How to find and photograph the Northern Lights

Getty Images/iStockphoto

Getty Images/iStockphoto

Of all northern Minnesota’s outlandish natural wonders aside from Sasquatch himself, the ephemeral and elusive northern lights are the most spectacular.

In order to catch aurora borealis powerful enough to photograph, the conditions in space and on Earth have to be just so, and you’ve got to plant yourself in the right spot at the right time. Aurora may last less than an hour and peak for only a few minutes, so most of the work lies in the preparation.

To begin, it helps to have a basic notion of what the northern lights are. The science behind the phenomenon is intimidating, so here’s the popsci version: The sun is a mad fusion-powered star that occasionally hurls plasma particles at Earth. Those particles don’t fry us in the face (the way they sometimes wreck satellites) because Earth has a defensive magnetic field. At the north and south poles, the sun particles collect and collide with the oxygen and nitrogen of our atmosphere. That reaction results in photons, or light, in lots of different colors. Mostly green.

The hunt for aurora starts in space, with figuring out when the sun’s throwing stuff our way.

It’s a good thing we have satellites that stalk the sun’s every move and measure the speed and intensity of solar storms. All that information is provided for free online by the National Oceanic and Atmospheric Administration (, which offers a nifty aurora forecast.

The problem with NOAA data is it can be chunky and unwieldly for non-science people. A paid service that helpfully translates NOAA data into plain English is Soft Serve News, which you can set up to send text alerts when a badass aurora’s brewing in your area. Free Facebook pages that also monitor space weather are Great Lakes Aurora Hunters and SolarHam.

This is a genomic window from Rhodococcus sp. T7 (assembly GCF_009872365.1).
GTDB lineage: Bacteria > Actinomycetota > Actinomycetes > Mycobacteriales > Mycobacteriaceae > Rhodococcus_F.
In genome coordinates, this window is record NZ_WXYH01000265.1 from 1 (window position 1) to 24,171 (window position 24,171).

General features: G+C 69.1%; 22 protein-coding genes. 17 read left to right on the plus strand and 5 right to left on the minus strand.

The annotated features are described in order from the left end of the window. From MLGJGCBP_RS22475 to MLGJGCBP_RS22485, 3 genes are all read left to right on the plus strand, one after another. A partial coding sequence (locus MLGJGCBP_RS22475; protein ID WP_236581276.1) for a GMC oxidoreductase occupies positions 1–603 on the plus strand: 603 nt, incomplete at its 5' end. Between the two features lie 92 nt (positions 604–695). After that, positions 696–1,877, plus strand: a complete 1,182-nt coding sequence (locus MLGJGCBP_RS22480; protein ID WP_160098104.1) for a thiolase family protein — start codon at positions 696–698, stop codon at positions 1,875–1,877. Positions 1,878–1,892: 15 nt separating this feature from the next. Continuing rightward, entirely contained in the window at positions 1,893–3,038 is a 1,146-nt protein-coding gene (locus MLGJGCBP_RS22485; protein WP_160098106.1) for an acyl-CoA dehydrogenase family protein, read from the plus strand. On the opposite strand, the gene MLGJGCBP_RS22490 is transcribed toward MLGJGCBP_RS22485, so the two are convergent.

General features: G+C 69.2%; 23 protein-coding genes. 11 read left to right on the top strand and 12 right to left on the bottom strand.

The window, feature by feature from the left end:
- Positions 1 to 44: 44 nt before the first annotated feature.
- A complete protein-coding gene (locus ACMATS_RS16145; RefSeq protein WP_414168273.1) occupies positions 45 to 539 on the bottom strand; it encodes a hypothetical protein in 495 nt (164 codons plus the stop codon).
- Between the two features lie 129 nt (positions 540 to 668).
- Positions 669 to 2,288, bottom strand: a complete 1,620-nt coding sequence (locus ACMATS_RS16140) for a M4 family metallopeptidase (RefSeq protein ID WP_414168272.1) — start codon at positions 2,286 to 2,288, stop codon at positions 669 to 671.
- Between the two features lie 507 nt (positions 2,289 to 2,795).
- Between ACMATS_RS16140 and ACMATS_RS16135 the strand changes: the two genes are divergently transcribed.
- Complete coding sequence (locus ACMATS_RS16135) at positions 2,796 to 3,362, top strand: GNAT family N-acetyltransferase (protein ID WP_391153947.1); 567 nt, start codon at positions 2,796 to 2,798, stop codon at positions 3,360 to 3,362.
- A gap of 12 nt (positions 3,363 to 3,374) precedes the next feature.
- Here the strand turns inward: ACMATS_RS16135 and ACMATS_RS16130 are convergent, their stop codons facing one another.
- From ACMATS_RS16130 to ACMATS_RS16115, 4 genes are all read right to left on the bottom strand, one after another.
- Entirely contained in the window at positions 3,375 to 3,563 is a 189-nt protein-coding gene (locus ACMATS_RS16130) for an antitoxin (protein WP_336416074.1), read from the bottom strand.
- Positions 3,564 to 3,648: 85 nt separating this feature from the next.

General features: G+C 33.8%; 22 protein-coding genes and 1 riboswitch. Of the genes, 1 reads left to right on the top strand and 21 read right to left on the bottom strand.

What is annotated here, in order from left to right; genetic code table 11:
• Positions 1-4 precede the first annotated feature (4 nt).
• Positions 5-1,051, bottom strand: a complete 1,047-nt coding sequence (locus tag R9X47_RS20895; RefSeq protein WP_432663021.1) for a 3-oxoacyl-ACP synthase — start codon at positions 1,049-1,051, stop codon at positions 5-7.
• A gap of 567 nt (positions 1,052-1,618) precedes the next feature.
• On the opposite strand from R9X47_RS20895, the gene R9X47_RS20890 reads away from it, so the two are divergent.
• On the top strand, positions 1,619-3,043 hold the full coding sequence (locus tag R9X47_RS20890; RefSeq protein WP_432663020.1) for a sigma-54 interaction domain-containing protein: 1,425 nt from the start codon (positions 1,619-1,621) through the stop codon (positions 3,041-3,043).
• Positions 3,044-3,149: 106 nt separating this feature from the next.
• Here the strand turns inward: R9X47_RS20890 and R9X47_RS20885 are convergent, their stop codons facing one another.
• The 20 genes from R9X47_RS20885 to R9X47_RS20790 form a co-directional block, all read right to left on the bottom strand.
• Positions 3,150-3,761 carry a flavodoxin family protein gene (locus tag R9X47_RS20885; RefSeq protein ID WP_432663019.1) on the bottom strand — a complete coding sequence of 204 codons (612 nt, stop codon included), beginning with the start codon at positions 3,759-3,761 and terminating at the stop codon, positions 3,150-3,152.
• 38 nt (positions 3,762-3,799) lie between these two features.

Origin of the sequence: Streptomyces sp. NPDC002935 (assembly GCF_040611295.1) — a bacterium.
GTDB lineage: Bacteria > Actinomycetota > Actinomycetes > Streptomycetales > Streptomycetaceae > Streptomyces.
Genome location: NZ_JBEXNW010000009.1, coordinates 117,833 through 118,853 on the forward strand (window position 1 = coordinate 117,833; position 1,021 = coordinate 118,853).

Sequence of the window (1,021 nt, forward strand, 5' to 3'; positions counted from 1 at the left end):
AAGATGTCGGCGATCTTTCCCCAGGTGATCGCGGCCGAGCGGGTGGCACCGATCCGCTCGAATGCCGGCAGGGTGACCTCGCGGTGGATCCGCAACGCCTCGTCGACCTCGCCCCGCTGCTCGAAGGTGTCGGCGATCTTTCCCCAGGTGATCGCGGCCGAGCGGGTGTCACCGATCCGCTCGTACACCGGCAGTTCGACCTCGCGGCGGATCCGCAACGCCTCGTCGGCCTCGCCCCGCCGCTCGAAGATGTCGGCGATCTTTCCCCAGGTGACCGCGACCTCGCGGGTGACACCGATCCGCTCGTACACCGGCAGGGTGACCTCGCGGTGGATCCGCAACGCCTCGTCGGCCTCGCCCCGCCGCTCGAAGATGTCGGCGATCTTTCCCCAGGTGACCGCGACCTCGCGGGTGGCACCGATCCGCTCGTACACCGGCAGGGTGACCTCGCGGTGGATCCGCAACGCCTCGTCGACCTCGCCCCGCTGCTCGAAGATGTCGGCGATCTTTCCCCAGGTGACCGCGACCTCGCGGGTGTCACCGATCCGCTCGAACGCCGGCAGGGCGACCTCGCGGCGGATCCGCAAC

Once you know there’s an incoming show, you’ll want to make sure you’re looking up at the right time of night. You’ll want a sky that’s dark and clear, without clouds, or a large moon. Get to a place as far north as you can go with an unobstructed view of the northern horizon, such as on top of a hill or on the southern shore of a large lake or big field away from cities and feedlots with light pollution. is is a great dark sky finder It also shows that Solana State Forest is one of the darkest places in Minnesota that is public land and also relatively close to the Twin Cities.

Once you’ve found the perfect spot, throw your camera up on a tripod. Choose a lens with a wide open aperture, and crank up your ISO. Try to find a visually interesting foreground subject like an abandoned shack, a gnarly tree, a cool rock formation, or some reflective body of water.

Because it’s difficult to predict down to the hour exactly when a show will take place, you might have to either sit up and watch the sky for several hours, or program your camera to take a photo every 5-10 seconds and create a time lapse for you. Keep in mind that while your odds of seeing aurora are best in winter when the nights are dark and the skies are clear, you and your batteries can survive outside longer in the summer.

Do you have shelter? Are you that variety of Minnesotan who does winter camping? Are you starting in the cities, or are you already staying somewhere far north enough to be worth the chase? These are all important factors to consider. Everyone hunts differently.

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